Is there really a jdk.proxy1 module?
peter.levart at gmail.com
Wed Dec 9 11:00:09 UTC 2015
On 12/09/2015 09:43 AM, Stephane Epardaud wrote:
> On 08/12/15 23:32, Mandy Chung wrote:
>> Good point. Existing code should use Annotation.annotationType()
>> instead of Annotation.getClass(). Annotation is an interface. Calling
>> annotation.getClass() will only return the implementation class that
>> may be encapsulated and not exported to the caller. This is not
>> specific to proxies. If the annotation were implemented with some
>> concrete implementation class that is not-exported to caller to use,
>> annotation.getClass().getMethod(…).invoke(…) will get IAE in that case.
> I did, which got me out of the jdk.proxy1 module issue, but then I was
> left with having to add a read to that annotation's module, which is
> only slightly better.
I think it will become common to dynamically .addRead() edges to modules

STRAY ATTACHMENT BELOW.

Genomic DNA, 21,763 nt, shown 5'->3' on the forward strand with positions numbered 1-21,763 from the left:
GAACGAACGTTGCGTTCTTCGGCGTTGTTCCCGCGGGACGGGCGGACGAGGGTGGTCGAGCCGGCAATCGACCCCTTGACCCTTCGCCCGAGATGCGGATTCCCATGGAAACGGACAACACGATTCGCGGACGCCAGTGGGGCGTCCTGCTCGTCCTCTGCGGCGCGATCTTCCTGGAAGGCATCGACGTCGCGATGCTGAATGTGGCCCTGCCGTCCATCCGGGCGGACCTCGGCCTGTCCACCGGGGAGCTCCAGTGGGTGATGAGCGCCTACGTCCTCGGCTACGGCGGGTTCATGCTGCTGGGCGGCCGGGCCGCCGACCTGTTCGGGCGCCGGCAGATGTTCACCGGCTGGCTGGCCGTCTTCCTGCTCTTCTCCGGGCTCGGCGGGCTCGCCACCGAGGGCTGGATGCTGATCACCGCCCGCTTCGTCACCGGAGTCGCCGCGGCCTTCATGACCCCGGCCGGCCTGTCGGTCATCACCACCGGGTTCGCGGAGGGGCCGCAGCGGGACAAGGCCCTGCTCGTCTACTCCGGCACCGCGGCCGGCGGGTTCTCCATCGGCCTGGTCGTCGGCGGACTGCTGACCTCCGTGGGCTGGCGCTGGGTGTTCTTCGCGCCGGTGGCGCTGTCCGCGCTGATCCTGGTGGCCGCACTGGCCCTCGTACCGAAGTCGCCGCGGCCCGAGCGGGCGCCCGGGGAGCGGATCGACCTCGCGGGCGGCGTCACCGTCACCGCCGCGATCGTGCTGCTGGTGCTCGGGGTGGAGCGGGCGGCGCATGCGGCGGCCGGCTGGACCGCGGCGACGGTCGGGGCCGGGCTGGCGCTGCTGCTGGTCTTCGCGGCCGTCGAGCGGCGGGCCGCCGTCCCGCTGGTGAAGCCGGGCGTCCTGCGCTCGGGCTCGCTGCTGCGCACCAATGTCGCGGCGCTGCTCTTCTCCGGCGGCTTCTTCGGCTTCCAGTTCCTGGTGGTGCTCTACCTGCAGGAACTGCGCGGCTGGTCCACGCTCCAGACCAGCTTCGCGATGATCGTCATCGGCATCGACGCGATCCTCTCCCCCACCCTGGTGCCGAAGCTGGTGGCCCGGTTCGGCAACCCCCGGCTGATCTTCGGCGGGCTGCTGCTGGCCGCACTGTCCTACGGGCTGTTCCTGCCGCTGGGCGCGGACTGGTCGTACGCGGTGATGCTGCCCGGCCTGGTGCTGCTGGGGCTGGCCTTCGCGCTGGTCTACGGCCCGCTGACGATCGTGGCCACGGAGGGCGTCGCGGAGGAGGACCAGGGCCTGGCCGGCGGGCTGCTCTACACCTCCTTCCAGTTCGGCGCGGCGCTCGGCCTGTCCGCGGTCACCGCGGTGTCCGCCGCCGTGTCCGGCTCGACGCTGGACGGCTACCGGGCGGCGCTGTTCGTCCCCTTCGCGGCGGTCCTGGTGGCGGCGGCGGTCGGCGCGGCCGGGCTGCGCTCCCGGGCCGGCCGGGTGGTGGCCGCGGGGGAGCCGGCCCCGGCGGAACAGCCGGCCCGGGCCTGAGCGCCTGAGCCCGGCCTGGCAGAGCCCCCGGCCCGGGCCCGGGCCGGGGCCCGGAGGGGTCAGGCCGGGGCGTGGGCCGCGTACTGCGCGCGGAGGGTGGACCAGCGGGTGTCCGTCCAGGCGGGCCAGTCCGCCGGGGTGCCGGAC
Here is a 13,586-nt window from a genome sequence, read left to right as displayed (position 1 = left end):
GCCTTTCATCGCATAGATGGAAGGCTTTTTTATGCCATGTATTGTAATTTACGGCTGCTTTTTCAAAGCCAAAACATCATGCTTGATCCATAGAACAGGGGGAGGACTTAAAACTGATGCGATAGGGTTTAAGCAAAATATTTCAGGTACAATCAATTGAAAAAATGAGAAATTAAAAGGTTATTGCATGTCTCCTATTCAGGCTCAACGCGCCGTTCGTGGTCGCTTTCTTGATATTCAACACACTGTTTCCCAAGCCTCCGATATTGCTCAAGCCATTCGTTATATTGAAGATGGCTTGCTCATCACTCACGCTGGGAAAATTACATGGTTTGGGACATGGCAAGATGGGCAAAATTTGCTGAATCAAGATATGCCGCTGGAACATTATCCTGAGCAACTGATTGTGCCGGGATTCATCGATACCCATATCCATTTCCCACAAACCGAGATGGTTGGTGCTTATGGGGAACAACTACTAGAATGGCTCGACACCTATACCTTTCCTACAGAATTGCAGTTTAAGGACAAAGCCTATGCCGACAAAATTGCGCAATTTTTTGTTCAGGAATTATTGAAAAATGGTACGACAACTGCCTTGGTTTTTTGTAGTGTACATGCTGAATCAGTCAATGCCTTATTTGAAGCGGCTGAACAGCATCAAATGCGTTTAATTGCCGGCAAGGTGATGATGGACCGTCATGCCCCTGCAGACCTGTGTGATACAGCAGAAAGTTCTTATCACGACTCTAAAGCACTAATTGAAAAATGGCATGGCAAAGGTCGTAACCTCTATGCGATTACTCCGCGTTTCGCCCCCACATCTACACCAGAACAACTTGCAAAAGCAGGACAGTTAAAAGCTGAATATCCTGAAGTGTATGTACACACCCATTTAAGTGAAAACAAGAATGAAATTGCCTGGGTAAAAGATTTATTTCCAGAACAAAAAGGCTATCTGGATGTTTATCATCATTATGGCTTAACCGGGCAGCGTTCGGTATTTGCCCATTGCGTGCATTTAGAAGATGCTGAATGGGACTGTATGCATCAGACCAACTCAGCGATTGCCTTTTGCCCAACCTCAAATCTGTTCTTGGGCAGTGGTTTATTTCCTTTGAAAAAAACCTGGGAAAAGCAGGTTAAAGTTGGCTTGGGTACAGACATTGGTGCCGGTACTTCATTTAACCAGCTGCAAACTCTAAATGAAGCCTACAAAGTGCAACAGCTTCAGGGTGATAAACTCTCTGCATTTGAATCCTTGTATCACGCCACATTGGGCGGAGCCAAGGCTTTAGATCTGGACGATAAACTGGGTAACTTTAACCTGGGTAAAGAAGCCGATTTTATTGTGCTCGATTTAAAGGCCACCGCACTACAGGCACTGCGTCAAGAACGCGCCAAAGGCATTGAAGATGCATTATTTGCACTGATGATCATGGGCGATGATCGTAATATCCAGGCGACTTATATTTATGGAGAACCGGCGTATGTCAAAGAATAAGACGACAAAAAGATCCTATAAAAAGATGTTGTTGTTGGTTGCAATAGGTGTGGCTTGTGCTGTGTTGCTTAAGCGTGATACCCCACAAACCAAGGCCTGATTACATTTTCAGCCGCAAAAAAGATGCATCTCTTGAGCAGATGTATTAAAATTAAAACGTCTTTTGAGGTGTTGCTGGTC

that are only discovered at runtime. But that means that existing code
will have to be changed and that changed code will not run on JDK8-
unless a layer above Module API is coded in each application that
dispatches to .addRead(targetModule) for the target Class if running on
JDK9+, but does nothing for JDK8-. If .addRead() is always invoked
before reflective accesses to target class, it will defeate the purpose
of (non)readability - the "soft" part of encapsulation. It is really
important to respect the readability only in compile-time, so that you
don't use the types from a module that you don't declare to depend on,
and perhaps at run-time for code that statically refers to types.
Reflection is mostly about types that you discover only at runtime. So
would it be so wrong to bend a little the accessibility rules for
reflective access and not count readability of target module in their
evaluation? This would make the code more portable to earlier platforms
while not breaking the "hard" part of encapsulation - the exportability
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